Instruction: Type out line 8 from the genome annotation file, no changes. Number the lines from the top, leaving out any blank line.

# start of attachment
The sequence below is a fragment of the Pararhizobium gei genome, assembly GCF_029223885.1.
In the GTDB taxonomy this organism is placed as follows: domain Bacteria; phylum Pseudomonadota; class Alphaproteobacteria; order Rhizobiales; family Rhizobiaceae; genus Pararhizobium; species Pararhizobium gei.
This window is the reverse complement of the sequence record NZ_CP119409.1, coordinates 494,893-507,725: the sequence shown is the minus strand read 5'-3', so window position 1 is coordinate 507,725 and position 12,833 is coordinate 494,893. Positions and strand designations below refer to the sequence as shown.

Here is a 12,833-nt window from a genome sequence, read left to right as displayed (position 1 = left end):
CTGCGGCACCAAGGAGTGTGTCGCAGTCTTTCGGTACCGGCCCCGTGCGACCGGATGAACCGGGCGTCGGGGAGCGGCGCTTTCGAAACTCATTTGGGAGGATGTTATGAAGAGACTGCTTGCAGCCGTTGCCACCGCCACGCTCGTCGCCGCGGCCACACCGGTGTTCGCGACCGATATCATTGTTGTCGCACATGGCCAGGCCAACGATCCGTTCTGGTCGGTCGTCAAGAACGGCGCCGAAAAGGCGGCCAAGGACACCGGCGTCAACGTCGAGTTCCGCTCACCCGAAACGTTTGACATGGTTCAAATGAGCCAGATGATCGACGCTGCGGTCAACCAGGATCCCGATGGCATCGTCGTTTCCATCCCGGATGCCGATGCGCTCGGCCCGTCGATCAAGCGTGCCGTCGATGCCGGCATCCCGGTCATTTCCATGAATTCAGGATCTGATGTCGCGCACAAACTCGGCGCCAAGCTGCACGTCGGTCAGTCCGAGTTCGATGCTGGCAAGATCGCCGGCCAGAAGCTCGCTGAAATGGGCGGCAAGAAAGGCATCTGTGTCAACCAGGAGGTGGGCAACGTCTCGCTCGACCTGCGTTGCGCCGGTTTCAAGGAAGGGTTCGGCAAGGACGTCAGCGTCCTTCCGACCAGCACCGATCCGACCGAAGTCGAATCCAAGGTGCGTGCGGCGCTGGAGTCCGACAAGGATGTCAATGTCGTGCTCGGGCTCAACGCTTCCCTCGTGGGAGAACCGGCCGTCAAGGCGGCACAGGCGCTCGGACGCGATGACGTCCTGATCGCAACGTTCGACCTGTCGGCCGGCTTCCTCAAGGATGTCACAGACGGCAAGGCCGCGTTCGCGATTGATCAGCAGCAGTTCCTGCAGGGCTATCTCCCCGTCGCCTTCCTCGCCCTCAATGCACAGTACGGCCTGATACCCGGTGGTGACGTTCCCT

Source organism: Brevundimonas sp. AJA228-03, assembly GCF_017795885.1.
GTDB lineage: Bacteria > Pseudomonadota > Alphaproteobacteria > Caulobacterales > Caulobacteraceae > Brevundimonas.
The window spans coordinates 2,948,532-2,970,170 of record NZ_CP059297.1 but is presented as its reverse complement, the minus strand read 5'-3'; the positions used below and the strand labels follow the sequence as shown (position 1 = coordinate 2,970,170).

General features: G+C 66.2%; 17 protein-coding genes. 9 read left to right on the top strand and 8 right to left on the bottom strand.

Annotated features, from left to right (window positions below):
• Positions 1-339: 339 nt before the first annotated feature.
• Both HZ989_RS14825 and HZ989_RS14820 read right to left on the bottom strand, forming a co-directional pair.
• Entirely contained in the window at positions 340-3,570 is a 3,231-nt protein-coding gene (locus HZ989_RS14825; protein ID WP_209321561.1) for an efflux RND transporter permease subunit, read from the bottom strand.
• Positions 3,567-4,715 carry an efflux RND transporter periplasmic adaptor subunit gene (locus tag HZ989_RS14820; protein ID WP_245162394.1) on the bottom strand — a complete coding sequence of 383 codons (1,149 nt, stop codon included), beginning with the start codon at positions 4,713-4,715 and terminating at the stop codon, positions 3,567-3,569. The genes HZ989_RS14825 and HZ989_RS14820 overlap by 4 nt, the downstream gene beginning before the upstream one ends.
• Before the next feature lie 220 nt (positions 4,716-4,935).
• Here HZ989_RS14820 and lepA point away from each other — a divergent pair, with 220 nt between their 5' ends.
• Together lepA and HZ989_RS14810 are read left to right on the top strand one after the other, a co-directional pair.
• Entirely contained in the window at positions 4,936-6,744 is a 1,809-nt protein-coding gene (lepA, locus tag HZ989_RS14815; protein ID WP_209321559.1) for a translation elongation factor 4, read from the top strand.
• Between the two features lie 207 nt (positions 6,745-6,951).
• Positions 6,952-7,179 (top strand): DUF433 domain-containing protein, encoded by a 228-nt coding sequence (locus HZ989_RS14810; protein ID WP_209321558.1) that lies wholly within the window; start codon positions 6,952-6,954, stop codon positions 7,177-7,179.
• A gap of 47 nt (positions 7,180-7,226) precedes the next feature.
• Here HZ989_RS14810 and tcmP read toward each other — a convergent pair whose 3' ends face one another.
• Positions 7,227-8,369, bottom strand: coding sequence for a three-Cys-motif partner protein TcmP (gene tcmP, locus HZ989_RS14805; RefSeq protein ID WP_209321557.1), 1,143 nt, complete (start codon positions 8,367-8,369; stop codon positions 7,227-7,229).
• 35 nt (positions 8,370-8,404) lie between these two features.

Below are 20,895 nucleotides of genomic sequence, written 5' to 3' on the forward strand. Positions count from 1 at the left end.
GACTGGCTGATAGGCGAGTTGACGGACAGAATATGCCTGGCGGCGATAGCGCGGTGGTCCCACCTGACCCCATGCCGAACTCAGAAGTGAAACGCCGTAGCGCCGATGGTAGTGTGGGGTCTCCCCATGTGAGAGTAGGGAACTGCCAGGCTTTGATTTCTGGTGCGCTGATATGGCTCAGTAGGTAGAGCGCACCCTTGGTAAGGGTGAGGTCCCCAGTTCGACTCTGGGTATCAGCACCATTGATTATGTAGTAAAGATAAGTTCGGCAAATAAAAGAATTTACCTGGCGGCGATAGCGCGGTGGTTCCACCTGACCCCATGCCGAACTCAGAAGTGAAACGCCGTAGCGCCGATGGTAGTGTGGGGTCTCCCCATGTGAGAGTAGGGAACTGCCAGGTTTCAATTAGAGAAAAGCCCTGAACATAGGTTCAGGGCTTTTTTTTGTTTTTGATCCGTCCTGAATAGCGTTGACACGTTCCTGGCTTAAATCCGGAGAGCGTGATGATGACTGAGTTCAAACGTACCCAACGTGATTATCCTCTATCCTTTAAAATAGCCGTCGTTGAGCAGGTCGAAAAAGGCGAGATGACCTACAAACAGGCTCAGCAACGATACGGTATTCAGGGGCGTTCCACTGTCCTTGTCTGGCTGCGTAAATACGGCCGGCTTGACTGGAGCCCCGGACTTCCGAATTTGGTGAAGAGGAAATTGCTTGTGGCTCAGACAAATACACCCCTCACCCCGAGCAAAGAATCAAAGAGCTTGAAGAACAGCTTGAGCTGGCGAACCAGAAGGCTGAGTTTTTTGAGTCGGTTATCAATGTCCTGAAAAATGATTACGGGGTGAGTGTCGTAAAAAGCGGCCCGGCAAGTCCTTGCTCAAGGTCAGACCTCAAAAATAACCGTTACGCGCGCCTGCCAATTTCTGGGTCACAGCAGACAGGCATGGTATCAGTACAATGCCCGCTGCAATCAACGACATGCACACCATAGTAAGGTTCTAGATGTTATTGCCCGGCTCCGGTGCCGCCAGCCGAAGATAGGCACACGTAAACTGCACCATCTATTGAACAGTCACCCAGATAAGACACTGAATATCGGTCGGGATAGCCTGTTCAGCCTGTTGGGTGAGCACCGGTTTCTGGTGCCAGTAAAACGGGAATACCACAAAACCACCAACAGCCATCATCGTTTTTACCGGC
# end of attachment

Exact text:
The window spans coordinates 2,948,532-2,970,170 of record NZ_CP059297.1 but is presented as its reverse complement, the minus strand read 5'-3'; the positions used below and the strand labels follow the sequence as shown (position 1 = coordinate 2,970,170).